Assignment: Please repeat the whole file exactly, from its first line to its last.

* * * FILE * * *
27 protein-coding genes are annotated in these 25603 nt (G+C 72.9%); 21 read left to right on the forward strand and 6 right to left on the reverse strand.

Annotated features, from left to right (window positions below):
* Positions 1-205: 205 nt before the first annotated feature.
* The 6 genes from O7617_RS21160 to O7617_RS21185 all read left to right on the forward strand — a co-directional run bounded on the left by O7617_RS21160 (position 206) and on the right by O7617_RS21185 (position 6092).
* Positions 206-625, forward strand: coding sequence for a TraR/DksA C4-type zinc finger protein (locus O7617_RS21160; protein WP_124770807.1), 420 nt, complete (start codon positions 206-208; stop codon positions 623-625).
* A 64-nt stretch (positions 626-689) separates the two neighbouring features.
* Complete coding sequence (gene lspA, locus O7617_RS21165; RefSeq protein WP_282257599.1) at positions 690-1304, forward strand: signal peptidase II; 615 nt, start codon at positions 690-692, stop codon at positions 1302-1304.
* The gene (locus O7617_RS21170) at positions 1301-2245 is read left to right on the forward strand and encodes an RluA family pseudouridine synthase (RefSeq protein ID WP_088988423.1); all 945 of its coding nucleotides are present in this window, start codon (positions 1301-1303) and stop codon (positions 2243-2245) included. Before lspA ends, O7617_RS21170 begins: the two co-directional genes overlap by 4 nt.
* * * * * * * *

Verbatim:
27 protein-coding genes are annotated in these 25603 nt (G+C 72.9%); 21 read left to right on the forward strand and 6 right to left on the reverse strand.

Annotated features, from left to right (window positions below):
* Positions 1-205: 205 nt before the first annotated feature.
* The 6 genes from O7617_RS21160 to O7617_RS21185 all read left to right on the forward strand — a co-directional run bounded on the left by O7617_RS21160 (position 206) and on the right by O7617_RS21185 (position 6092).
* Positions 206-625, forward strand: coding sequence for a TraR/DksA C4-type zinc finger protein (locus O7617_RS21160; protein WP_124770807.1), 420 nt, complete (start codon positions 206-208; stop codon positions 623-625).
* A 64-nt stretch (positions 626-689) separates the two neighbouring features.
* Complete coding sequence (gene lspA, locus O7617_RS21165; RefSeq protein WP_282257599.1) at positions 690-1304, forward strand: signal peptidase II; 615 nt, start codon at positions 690-692, stop codon at positions 1302-1304.
* The gene (locus O7617_RS21170) at positions 1301-2245 is read left to right on the forward strand and encodes an RluA family pseudouridine synthase (RefSeq protein ID WP_088988423.1); all 945 of its coding nucleotides are present in this window, start codon (positions 1301-1303) and stop codon (positions 2243-2245) included. Before lspA ends, O7617_RS21170 begins: the two co-directional genes overlap by 4 nt.